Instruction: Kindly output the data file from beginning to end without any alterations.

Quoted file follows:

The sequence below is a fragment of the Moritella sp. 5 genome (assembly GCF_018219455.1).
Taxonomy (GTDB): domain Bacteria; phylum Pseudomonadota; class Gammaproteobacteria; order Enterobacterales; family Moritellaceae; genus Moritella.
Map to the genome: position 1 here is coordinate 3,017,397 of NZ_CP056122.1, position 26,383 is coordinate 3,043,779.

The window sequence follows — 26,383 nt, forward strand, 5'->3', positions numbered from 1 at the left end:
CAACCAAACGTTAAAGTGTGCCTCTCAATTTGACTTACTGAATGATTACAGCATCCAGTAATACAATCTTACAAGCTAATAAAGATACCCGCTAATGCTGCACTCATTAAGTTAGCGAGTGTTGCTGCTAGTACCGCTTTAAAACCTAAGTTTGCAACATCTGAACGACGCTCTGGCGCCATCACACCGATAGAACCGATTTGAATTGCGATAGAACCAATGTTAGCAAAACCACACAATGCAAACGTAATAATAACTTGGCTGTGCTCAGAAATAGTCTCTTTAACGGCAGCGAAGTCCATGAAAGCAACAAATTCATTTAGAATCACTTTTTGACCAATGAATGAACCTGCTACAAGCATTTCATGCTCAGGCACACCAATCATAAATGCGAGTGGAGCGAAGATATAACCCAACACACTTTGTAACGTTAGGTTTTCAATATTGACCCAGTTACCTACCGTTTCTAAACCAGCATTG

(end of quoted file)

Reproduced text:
The sequence below is a fragment of the Moritella sp. 5 genome (assembly GCF_018219455.1).
Taxonomy (GTDB): domain Bacteria; phylum Pseudomonadota; class Gammaproteobacteria; order Enterobacterales; family Moritellaceae; genus Moritella.
Map to the genome: position 1 here is coordinate 3,017,397 of NZ_CP056122.1, position 26,383 is coordinate 3,043,779.

The window sequence follows — 26,383 nt, forward strand, 5'->3', positions numbered from 1 at the left end:
CAACCAAACGTTAAAGTGTGCCTCTCAATTTGACTTACTGAATGATTACAGCATCCAGTAATACAATCTTACAAGCTAATAAAGATACCCGCTAATGCTGCACTCATTAAGTTAGCGAGTGTTGCTGCTAGTACCGCTTTAAAACCTAAGTTTGCAACATCTGAACGACGCTCTGGCGCCATCACACCGATAGAACCGATTTGAATTGCGATAGAACCAATGTTAGCAAAACCACACAATGCAAACGTAATAATAACTTGGCTGTGCTCAGAAATAGTCTCTTTAACGGCAGCGAAGTCCATGAAAGCAACAAATTCATTTAGAATCACTTTTTGACCAATGAATGAACCTGCTACAAGCATTTCATGCTCAGGCACACCAATCATAAATGCGAGTGGAGCGAAGATATAACCCAACACACTTTGTAACGTTAGGTTTTCAATATTGACCCAGTTACCTACCGTTTCTAAACCAGCATTG